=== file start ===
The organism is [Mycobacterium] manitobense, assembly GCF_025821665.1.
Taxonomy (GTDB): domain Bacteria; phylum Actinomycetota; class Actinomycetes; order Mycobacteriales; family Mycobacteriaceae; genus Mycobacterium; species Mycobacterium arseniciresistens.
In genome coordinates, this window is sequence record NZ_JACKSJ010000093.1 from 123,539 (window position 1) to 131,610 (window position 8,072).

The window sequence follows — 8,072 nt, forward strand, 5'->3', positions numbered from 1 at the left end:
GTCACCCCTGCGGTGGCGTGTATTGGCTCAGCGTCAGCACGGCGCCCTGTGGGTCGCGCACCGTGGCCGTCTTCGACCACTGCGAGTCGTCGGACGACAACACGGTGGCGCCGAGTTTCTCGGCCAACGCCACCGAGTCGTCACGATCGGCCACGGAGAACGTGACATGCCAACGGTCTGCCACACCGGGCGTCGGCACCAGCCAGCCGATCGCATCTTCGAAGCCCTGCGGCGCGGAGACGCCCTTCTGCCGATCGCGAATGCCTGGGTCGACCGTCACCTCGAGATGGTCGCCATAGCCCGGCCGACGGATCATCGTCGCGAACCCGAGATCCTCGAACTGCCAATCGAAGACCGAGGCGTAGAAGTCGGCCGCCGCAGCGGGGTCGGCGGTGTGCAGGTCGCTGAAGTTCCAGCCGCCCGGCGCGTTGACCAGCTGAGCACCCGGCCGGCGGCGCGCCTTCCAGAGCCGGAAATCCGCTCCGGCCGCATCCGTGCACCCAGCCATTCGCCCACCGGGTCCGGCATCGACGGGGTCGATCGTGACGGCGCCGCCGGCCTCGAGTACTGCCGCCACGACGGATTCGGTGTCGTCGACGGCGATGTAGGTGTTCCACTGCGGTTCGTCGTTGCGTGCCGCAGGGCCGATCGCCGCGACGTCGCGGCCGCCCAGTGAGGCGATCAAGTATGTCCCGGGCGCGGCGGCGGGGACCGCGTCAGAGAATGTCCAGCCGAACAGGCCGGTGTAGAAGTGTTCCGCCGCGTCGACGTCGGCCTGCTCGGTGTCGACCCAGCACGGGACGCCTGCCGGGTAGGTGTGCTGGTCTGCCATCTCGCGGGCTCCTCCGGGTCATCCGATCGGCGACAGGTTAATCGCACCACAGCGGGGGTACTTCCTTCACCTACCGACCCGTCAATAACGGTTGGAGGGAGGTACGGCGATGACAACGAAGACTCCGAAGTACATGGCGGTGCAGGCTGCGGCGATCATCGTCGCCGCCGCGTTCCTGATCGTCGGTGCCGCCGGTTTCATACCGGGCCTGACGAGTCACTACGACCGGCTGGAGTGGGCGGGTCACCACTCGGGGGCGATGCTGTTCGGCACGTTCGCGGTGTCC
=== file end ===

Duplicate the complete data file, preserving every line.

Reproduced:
The organism is [Mycobacterium] manitobense, assembly GCF_025821665.1.
Taxonomy (GTDB): domain Bacteria; phylum Actinomycetota; class Actinomycetes; order Mycobacteriales; family Mycobacteriaceae; genus Mycobacterium; species Mycobacterium arseniciresistens.
In genome coordinates, this window is sequence record NZ_JACKSJ010000093.1 from 123,539 (window position 1) to 131,610 (window position 8,072).

The window sequence follows — 8,072 nt, forward strand, 5'->3', positions numbered from 1 at the left end:
GTCACCCCTGCGGTGGCGTGTATTGGCTCAGCGTCAGCACGGCGCCCTGTGGGTCGCGCACCGTGGCCGTCTTCGACCACTGCGAGTCGTCGGACGACAACACGGTGGCGCCGAGTTTCTCGGCCAACGCCACCGAGTCGTCACGATCGGCCACGGAGAACGTGACATGCCAACGGTCTGCCACACCGGGCGTCGGCACCAGCCAGCCGATCGCATCTTCGAAGCCCTGCGGCGCGGAGACGCCCTTCTGCCGATCGCGAATGCCTGGGTCGACCGTCACCTCGAGATGGTCGCCATAGCCCGGCCGACGGATCATCGTCGCGAACCCGAGATCCTCGAACTGCCAATCGAAGACCGAGGCGTAGAAGTCGGCCGCCGCAGCGGGGTCGGCGGTGTGCAGGTCGCTGAAGTTCCAGCCGCCCGGCGCGTTGACCAGCTGAGCACCCGGCCGGCGGCGCGCCTTCCAGAGCCGGAAATCCGCTCCGGCCGCATCCGTGCACCCAGCCATTCGCCCACCGGGTCCGGCATCGACGGGGTCGATCGTGACGGCGCCGCCGGCCTCGAGTACTGCCGCCACGACGGATTCGGTGTCGTCGACGGCGATGTAGGTGTTCCACTGCGGTTCGTCGTTGCGTGCCGCAGGGCCGATCGCCGCGACGTCGCGGCCGCCCAGTGAGGCGATCAAGTATGTCCCGGGCGCGGCGGCGGGGACCGCGTCAGAGAATGTCCAGCCGAACAGGCCGGTGTAGAAGTGTTCCGCCGCGTCGACGTCGGCCTGCTCGGTGTCGACCCAGCACGGGACGCCTGCCGGGTAGGTGTGCTGGTCTGCCATCTCGCGGGCTCCTCCGGGTCATCCGATCGGCGACAGGTTAATCGCACCACAGCGGGGGTACTTCCTTCACCTACCGACCCGTCAATAACGGTTGGAGGGAGGTACGGCGATGACAACGAAGACTCCGAAGTACATGGCGGTGCAGGCTGCGGCGATCATCGTCGCCGCCGCGTTCCTGATCGTCGGTGCCGCCGGTTTCATACCGGGCCTGACGAGTCACTACGACCGGCTGGAGTGGGCGGGTCACCACTCGGGGGCGATGCTGTTCGGCACGTTCGCGGTGTCC